Celtic left France on the Monday afternoon, arriving back in Glasgow on the Tuesday evening, 29 May,

Listed in Glasgow’s Evening Times’ brief report as “Entente Nordiste’ (Northern Select), I prefer the title listed above, being taken fro the local French newspaper.

All the above information is courtesy of Celtic Historian Pat Woods.

THE NEW INFORMATION FROM FRANCE ON CELTIC’S FIRST VISIT TO LILLE IN MAY 1934

Damien Boone who posted the above tweet and read the reply from The Celtic Wiki man sent this follow-up information which JoeBloggsCity asked us to include today in an article on The Celtic Star ahead of the first ever meeting between the two clubs tonight. Here’s what Damien added to the information currently available to the Celtic support.

First, sorry if my English is approximate! Don’t hesitate to tell me if you want more details.

Thank you for your comment. Your information (On The Celtic Wiki) is very complete.
I would like to add that the match took place at the “Virnot stadium”, which was the stadium of Sporting Club de Fives (SCF).

Fives is a district of Lille, but the Fives stadium was located in another municipality, in Mons en Baroeul, as you indicated. Then, in 1944, the SCF and the “Olympique Lillois” merged to form the “LOSC”. Between 1944 and 1955, the LOSC played alternately at the Virnot stadium and at the “Henri Jooris stadium” (which was the OL stadium). Then the Henri-Jooris stadium was renovated and the LOSC moved there.

The press reports that the Celtic players, on their arrival and then just before their departure, were received at the “café bellevue” in Lille. It was a chic, social place, located on the main square of Lille (“Grand’place”), in the city centre. Today it is a hotel.

In the region of Lille, there are a lot of battlefields from WW1, where the Scots fought, especially in Ypres (Belgium). In Ploegsteert (Belgium, 15 km from Lille) would have taken place, during Christmas 1914, “Christmas truce”, with a football match between “enemy” soldiers, British, French, German. There is a monument since 2014 (https://en.wikipedia.org/wiki/Christmas_truce)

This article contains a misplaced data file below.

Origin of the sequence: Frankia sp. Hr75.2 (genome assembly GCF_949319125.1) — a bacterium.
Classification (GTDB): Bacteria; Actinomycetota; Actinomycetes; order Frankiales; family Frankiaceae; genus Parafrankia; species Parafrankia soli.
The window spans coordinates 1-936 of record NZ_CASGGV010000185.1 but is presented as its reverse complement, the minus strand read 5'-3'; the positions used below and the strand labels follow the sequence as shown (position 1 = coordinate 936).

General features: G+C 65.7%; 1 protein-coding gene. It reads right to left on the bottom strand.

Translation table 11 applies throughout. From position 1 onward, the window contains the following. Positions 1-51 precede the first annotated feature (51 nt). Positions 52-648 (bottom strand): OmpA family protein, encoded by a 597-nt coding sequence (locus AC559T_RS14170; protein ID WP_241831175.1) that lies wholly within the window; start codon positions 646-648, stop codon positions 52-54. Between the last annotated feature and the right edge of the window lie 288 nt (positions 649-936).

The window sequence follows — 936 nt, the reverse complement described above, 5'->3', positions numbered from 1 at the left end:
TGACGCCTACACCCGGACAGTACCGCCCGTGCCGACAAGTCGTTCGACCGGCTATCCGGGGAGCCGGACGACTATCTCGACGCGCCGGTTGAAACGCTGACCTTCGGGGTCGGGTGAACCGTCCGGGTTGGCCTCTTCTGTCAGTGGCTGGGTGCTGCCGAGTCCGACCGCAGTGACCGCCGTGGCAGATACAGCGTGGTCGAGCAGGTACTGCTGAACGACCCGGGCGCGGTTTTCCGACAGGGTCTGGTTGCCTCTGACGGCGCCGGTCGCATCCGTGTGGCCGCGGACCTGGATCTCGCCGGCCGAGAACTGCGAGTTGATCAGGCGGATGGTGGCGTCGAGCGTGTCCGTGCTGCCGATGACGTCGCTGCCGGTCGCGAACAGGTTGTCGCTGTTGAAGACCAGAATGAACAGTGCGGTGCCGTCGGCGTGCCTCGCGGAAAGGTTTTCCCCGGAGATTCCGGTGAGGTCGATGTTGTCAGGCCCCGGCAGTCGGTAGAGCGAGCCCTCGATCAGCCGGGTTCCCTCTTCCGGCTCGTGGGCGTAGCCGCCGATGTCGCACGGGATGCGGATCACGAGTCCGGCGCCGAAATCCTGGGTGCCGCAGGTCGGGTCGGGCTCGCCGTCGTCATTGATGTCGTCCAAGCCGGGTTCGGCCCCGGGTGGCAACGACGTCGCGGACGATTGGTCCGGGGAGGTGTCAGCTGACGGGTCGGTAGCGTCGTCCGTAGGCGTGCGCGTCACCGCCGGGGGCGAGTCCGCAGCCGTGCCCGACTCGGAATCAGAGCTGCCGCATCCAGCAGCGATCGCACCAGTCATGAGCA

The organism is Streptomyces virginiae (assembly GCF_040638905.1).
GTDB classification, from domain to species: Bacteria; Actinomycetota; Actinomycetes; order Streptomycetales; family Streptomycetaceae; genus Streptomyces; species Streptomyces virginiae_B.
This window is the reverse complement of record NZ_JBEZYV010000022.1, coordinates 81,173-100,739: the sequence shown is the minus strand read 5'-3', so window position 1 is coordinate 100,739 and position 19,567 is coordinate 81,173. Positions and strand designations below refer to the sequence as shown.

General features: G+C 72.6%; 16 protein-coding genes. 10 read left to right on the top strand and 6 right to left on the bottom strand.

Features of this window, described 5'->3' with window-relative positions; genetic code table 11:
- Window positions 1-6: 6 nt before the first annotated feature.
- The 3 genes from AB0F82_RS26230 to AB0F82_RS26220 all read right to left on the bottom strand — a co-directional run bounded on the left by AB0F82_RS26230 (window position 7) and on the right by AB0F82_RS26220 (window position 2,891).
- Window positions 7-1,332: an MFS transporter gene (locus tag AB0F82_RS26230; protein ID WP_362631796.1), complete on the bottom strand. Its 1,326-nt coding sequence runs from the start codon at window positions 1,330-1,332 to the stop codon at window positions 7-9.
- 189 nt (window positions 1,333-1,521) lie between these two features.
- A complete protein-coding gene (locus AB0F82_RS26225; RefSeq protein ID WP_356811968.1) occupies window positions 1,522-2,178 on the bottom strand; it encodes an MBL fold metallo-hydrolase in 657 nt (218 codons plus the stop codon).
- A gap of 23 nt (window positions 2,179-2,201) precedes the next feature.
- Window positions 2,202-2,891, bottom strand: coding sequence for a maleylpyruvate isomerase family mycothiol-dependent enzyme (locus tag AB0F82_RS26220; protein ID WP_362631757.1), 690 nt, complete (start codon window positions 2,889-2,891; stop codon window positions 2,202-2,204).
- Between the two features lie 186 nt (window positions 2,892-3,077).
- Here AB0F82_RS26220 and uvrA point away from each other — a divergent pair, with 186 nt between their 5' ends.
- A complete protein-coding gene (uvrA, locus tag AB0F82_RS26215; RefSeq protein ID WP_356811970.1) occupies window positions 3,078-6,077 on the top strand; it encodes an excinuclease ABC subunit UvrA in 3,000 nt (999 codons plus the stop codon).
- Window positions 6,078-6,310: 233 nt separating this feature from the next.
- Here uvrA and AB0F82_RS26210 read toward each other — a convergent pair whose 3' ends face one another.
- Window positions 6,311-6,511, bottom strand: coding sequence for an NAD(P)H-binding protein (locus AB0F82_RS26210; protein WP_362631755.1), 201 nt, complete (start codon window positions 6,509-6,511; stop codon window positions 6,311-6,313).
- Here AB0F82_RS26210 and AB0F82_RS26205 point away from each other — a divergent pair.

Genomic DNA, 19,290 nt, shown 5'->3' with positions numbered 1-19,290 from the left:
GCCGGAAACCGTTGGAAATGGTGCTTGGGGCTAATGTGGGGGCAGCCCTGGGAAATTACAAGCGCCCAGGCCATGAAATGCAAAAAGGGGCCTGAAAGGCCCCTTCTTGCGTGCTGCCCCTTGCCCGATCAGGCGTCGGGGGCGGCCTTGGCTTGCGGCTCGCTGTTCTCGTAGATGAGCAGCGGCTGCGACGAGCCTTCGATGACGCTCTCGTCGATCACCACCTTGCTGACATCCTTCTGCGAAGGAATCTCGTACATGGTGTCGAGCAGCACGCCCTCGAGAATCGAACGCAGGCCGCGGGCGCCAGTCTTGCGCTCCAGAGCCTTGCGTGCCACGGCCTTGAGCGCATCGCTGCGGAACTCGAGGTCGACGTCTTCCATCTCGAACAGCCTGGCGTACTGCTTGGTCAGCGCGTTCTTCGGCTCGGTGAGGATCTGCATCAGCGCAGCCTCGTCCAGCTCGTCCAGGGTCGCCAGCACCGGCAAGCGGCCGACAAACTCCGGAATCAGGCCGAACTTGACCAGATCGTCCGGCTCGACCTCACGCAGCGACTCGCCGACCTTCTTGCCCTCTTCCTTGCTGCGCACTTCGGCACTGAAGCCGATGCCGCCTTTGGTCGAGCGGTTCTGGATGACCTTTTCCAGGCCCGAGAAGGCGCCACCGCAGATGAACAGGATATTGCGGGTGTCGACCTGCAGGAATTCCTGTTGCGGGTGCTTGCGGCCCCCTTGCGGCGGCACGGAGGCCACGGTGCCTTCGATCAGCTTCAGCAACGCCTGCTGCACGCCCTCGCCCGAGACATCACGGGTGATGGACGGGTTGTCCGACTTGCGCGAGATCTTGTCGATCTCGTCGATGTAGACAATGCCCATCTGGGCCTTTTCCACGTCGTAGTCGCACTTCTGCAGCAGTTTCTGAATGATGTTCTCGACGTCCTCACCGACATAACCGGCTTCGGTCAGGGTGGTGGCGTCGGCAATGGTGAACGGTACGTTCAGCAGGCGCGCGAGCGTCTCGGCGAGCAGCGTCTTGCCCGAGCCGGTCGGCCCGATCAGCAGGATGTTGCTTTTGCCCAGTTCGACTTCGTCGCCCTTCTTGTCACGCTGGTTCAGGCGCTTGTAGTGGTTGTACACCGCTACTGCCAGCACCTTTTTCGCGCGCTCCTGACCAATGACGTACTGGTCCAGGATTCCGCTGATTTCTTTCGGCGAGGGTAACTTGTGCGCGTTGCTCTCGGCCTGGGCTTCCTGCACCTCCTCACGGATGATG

The “Olympique Lillois”, which is the best club in the North since the 1910′, did not wish to send its players for this match (1934) because they had already planned a friendly match in Valenciennes.

The journalist of the “Grand Echo” regrets that the selection of the North is not made up only of French players. It’s a selection of the best players from Fives and Roubaix, but there are some English! Subsequently, another regional selection, “the North League”, will only be made up of players from the North of France who play in clubs in the North of France.

Finally, the journalist underlines that, collectively, the Scots are better, but there is a problem: the wingers are too eccentric: consequently, the centere-forward (O’Donnell) is too isolated.

all the best for the match,

Damien

About Author

The Celtic Star founder and editor, who has edited numerous Celtic books over the past decade or so including several from Lisbon Lions, Willie Wallace, Tommy Gemmell and Jim Craig. Earliest Celtic memories include a win over East Fife at Celtic Park and the 4-1 League Cup loss to Partick Thistle as a 6 year old. Best game? Easy 4-2, 1979 when Ten Men Won the League. Email editor@thecelticstar.co.uk